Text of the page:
With the decisive Conservative election result and the months of speculation over, we now have some certainty at least in the short term, regarding what is going to 624happen when the Chancellor moves back to number 11 Downing Street.

Below is our brief summary of the key points.  It should be noted that there is still a large gap to be filled in the new Government’s finances and some tax changes may be required to deal with this which have not been announced, despite the five year tax lock pledge (see below).  There is also the fact that continued pressure will be put on HM Revenue & Customs to close the tax gap (difference between the tax collected and the amount believed to be due), with enforcement action and the use of the connect IT system increasing.

Key Points from Election Result:

  • With political matters clear, investor confidence surged and the FTSE rose 61 points on Friday.  The value of sterling also increased.
  • With no prospect of a Mansion Tax (or similar being introduced) Estate Agencies reported increased interest at the weekend re expensive property.
  • As part of their manifesto the new Government pledged not to increase VAT, income tax or national insurance rates in the next five years with their “tax lock” legislation to be introduced with 100 days of the new Parliament.  The additional rate of income tax will remain at 45% for now.  (Nothing mentioned about capital gains tax rates).
  • Increase the personal allowance to £12,500 (currently £10,600) by 2020 and increase the threshold at which you start to pay higher rate tax from £42,385 the current threshold to £50,000.  (The rules regarding the personal allowance be tapered away for every £1 of income above £100,000 remain in place).
  • It is highly likely that the majority of the measures announced in the March budget will now be introduced next year, for example the personal savings allowance of £1,000, the Help to Buy ISA.  If you have forgotten what was announced in the budget, see our summary.
  • The introduction of an inheritance tax transferable main residence relief, which will lift the inheritance tax threshold for married and civil couples to £1 million from £650,000, but only in respect of the main home.  It is understood that the allowance will be tapered away, if the couple leave assets worth more than £2million, to a point at about £2.35million where the new allowance will be of no benefit.  Likely to see more details later this year.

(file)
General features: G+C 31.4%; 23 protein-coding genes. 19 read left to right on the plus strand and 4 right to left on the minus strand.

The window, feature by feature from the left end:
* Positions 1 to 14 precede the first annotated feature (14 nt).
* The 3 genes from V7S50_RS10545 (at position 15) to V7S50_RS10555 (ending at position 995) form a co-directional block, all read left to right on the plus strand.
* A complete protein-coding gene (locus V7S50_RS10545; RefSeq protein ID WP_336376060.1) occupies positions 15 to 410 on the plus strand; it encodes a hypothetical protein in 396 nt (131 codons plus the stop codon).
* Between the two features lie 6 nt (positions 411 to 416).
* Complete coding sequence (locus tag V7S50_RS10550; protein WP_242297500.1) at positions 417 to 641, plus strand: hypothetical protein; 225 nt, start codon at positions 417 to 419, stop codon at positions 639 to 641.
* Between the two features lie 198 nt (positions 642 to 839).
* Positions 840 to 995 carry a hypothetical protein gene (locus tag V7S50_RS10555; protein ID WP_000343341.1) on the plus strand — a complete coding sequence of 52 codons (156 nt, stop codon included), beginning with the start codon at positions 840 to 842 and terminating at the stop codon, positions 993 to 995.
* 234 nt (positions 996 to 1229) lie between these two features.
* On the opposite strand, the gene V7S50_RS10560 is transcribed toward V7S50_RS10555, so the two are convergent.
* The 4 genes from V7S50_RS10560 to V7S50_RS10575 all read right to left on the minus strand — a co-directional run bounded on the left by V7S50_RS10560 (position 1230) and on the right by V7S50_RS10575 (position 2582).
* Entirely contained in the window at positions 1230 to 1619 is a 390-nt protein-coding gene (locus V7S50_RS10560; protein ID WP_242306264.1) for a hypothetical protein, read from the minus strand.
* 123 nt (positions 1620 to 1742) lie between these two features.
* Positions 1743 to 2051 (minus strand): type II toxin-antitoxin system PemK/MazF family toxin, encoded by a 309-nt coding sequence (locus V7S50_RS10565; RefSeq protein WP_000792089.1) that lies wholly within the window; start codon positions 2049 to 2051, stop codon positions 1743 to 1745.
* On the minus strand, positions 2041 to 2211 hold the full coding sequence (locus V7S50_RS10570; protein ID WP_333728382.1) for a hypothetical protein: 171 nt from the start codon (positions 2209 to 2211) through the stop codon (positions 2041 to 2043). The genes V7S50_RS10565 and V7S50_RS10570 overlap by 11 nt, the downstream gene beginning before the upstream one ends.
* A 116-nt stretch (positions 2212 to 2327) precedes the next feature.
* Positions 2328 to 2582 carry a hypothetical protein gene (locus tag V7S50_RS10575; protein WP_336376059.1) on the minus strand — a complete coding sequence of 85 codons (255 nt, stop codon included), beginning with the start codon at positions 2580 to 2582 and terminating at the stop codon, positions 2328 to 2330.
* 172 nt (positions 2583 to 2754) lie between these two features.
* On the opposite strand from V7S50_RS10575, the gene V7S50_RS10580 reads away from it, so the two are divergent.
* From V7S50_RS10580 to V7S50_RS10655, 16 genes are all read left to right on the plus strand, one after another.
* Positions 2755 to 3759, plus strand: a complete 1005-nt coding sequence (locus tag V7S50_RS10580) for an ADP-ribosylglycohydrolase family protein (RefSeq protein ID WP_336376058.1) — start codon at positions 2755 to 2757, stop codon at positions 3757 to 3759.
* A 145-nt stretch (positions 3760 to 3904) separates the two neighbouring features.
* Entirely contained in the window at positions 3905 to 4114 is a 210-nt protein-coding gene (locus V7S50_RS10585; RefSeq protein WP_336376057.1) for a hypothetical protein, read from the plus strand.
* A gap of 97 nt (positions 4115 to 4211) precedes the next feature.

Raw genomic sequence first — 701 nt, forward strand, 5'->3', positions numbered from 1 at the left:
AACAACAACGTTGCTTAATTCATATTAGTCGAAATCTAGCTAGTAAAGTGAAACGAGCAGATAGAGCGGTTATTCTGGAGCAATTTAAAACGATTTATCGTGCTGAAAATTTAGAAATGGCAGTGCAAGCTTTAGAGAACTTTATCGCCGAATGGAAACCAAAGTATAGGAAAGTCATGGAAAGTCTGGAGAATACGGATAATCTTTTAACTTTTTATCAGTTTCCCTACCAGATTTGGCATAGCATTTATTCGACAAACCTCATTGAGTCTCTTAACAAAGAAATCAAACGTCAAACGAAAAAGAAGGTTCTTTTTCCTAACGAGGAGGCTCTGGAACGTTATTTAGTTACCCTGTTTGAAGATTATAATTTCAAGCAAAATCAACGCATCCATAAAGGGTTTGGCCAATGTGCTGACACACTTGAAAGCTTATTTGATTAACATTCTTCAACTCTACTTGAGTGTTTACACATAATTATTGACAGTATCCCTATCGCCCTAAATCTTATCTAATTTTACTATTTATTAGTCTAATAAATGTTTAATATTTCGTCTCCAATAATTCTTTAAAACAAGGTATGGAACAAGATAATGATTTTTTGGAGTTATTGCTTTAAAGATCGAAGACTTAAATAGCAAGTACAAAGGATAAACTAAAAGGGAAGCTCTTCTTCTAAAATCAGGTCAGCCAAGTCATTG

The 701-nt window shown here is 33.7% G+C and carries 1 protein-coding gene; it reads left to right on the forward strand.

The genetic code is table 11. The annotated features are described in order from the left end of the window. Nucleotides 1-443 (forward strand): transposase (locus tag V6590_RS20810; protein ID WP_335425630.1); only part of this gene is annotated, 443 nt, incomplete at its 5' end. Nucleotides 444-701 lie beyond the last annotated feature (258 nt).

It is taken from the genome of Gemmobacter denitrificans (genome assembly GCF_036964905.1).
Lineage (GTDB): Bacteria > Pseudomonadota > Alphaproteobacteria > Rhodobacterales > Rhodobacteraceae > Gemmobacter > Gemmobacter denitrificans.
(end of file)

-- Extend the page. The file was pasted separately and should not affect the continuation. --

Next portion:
• The introduction of the flat rate of corporation tax of 20% on 1 April 2015 looks set to remain, as this was a George Osborne initiative.
  • For now it looks like non-UK domiciles are safe, now the threat of a Labour Government abolishing the rules has been removed.  However this is an area that has been attacked previously include in the recent budget when an increase in the remittance tax charge for those who wish to use their non-UK domiciled tax status and have lived in the UK for 17 years to £100,000 from £50,000.
  • Additional rate taxpayers (those with income above £150,000) will loose the tax relief on their pension contributions.  This is being introduced to cover the cost of the increase of the inheritance tax threshold.  The current proposal is that cut in the relief will be tapered by 50p for every £1 of earnings between £150,000 and £210,000.  It is still proposed that the basic rate relief will be available.
  • The life time allowance, the maximum that an individual can hold in a pension and gain full tax relief, is also to reduce from £1.25million to £1 million.

If you wish to discuss any of the Budget Statement announcements or any other tax matter, please do not hesitate to contact us.

Harbour Key Limited

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Always take professional advice when deciding your tax planning or investment strategy. The contents of this article are intended for general information purposes only and shall not be deemed to be, or constitute advice. We cannot accept responsibility for any loss as a result of acts or omissions taken in respect of this article.
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